The seeds of knowledge are planted every day at the University of Georgia. But the UGA Griffin campus sows seeds to store, aiding plant preservation and research at a global scale.
UGA-Griffin is home to the Plant Genetic Resources Conservation Unit (PGRCU), part of the U.S. Department of Agriculture’s larger National Plant Germplasm System, spanning 19 sites across the U.S., plus three affiliated collections not held by the USDA.
Located in an unassuming brown-brick, one-story building near the center of campus, the PGRCU stores a large collection of germplasm for sorghum — the largest crop they hold — peanuts, warm-season grasses, and various vegetable crops like okra and eggplant.
Germplasm is living genetic material — such as seeds or tissues — that are maintained for the purpose of plant breeding, preservation and other research uses. “It is the foundation of plant breeding and helps ensure genetic diversity, said Melanie Harrison, the USDA supervisory agronomist for the PGRCU. “We need to have genetic diversity to develop and improve crop varieties to meet the needs of a growing population and changing environment.”
PGRCU is a joint effort between the USDA Agricultural Research Service (USDA-ARS) and the Southern State Agricultural Experiment Stations — the PGRCU holds a very diverse collection of seeds, more than 1,600 different species in all, she explained.
“We have USDA-ARS employees and UGA employees maintaining the different populations and distributing them,” Harrison added. “The whole mission is to collect, maintain and preserve these unique plant populations that have been collected from all over the world and distribute those populations for research purposes.”
Adam Gregory, an agricultural specialist with UGA’s College of Agricultural and Environmental Sciences, serves as the farm manager for the unit, overseeing field operations and making up the farm crew with research technician Luke Doss. UGA research technicians and support staff work directly with USDA curators to grow important crops in the field and harvest the seed for collection processing, storage and distribution. “They are more involved with each individual crop,” Harrison explained.
Gregory worked as a research technician at various UGA facilities before joining the PGRCU. He and his team keep up the equipment for the unit, maintain the grounds around research plots, irrigate and fertilize the crops, and harvest seeds and plant materials when they are ready. Because the plants grown are designated for research and conservation, the system operates much like an organic farm, Gregory said.
“We’re very labor intensive. Because we don’t grow typical crops, we can’t spread herbicides and a lot has to be done by hand,” he said.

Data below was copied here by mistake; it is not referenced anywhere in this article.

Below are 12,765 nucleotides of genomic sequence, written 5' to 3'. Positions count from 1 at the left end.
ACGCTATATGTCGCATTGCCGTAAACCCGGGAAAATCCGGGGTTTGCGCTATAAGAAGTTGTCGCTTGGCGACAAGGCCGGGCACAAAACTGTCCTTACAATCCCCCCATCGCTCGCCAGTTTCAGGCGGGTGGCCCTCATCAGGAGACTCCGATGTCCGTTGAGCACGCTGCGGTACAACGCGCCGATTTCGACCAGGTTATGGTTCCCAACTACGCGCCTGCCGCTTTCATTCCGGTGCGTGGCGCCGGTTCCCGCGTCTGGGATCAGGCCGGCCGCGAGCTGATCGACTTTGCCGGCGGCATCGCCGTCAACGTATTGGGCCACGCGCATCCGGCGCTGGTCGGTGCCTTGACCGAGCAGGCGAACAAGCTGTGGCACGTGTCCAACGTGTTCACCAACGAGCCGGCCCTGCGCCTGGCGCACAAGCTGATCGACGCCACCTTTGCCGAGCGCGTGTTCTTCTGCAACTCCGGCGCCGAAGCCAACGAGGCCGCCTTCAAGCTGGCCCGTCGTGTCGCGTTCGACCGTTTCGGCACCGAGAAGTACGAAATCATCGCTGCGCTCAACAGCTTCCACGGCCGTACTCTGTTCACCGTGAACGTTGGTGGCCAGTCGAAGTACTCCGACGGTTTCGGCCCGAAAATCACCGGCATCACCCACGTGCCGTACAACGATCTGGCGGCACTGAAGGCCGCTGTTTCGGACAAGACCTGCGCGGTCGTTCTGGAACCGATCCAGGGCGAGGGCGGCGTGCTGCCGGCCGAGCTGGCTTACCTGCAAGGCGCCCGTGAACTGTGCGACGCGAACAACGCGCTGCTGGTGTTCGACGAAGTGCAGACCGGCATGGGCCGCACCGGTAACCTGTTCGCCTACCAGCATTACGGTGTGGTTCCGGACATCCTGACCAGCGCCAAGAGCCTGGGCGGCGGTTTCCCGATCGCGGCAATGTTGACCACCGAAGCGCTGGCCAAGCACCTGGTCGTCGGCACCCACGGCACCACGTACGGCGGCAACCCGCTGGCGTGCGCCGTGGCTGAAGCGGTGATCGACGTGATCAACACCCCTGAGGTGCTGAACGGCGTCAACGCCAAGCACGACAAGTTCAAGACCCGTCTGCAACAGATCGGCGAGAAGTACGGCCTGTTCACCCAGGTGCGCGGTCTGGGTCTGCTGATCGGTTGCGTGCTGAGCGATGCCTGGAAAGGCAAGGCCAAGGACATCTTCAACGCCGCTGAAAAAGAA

The Griffin location works with the USDA-ARS National Laboratory for Genetic Resources Preservation, located in Fort Collins, Colorado. The national laboratory is part of the National Plant Germplasm System and serves as the back-up site for the other locations.
“A subset of each seed sample is sent to Fort Collins to maintain as a backup in case of a fire or another disaster that could destroy them,” Harrison said.
In a typical season at the facility, UGA personnel work with curators with the USDA and shoulder the main responsibility of planting seed increases for each crop in the field, monitoring them throughout the season for health and viability and ensuring that they are disease-free. The team also harvests and cleans new seeds before submitting them to a storage technician, who packages the seeds and puts them in the freezers at the PGRCU.
“Seeds last longer when stored in cold temperatures with low humidity rather than at room temperature, so we store our seeds in cold rooms and freezers to increase their longevity. However, the seeds will lose viability over time,” Harrison said. “We have a germination technician who monitors seed viability and performs thousands of germination tests each year. This data is used by curators to prioritize field regenerations. The goal is to reduce the number of times a particular seed sample will need to be regenerated but still maintain high viability in storage.”
When replenishing seed supplies for a crop, technicians plant the seeds in greenhouses and fields to produce fresh seeds. The PGRCU staff is meticulous in maintaining genetic purity of each type of germplasm.
“It depends on the crop and what the details are,” Harrison said. “Many insect-pollinated crops, such as some vegetables, are grown under pollination cages to reduce cross-pollination between different plant populations. You don’t want an insect to visit one population then another because then you could have cross-pollination. All of the populations are unique populations.”
Crops for the unit are grown on approximately 40 acres spread across plots on the Griffin campus, on the nearby Westbrook Research Farm, and on research plots in Byron, Georgia, as well as in six to eight greenhouses of varying sizes on the Griffin campus.
“Half the fun of the job is knowing how important this resource is to the germplasm system,” Gregory said. “Many of these species are grown for their disease resistance or some other small trait. You might not see a commercial value to it, but the genetics may contribute something that is commercially viable.”
It’s hard work but has a major payoff.
“We’re helping to protect seeds for future generations,” Harrison said. “It’s a team effort and well worth it.”